Interest represent the payment for using money. It can be described as the difference between the amount of money repaid and the money originally borrowed. The interest is usually represented as a rate over a certain period of time (Nikolai, Bazley & Jones, 2010).
Simple interest is the kind of interest on the original amount paid/received (principal), which does not take into consideration the interest accrued and paid before, as well as the time passed. Interest rate for simple interest is usually expressed as an annual rate, which is further adjusted for other periods. Therefore, Simple interest can be expressed as the product of the principal, the annual rate and the time, that the principal is borrowed for. If the interest is calculated for several years, only the principal amount is considered. Simple interest is most used only for short-term investment. The interest for simple interest calculations is constant over time (Kimmel, Kieso & Weygandt, 2010).
Compound interest, unlike simple interest, accrues on the principal as well as on the past interest. Compound interest is usually calculated quarterly and considers the accumulated amount at the end of the quarter as a principal for the next quarter. Therefore, it is usually more profitable to choose compound interest, other things being equal, since it yields the most revenue. Compound interest can be used in various settings, and should be used for calculating future value of a single firm and an annuity and present value of a single sum and an annuity (Kimmel, Kieso & Weygandt, 2010).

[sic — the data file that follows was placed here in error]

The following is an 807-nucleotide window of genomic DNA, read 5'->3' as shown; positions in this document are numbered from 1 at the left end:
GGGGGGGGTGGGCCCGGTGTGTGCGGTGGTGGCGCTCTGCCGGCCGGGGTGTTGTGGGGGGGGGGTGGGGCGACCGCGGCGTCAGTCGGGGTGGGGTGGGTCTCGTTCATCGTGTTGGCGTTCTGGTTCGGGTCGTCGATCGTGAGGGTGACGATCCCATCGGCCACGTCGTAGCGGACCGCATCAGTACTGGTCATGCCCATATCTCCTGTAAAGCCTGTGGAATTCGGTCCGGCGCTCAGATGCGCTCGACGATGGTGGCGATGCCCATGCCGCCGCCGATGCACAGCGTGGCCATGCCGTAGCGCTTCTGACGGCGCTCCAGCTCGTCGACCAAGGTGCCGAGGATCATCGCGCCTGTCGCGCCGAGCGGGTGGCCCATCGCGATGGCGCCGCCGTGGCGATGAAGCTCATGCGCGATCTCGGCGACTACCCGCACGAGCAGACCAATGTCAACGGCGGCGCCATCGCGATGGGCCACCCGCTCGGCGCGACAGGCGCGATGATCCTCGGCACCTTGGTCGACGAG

Interest calculations are used in the preparation of many financial reports and indicators in a company. Moreover, they are involved in the evaluation of the time-value of money both paid and received. Therefore, careful attention should be paid both to the choice of the interest and to the understanding of the two interest methods, and their implications for the company.
Kimmel, P. D., Kieso, D. E., & Weygandt, J. J. (2010). Financial accounting: tools for business
decision making. (6th ed.). Hoboken, the United States of America: John Wiley and Sons.
Nikolai, L. A., Bazley, J. D., & Jones, J. P. (2010). Intermediate accounting. (11th ed.). Mason,
OH: Cengage Learning.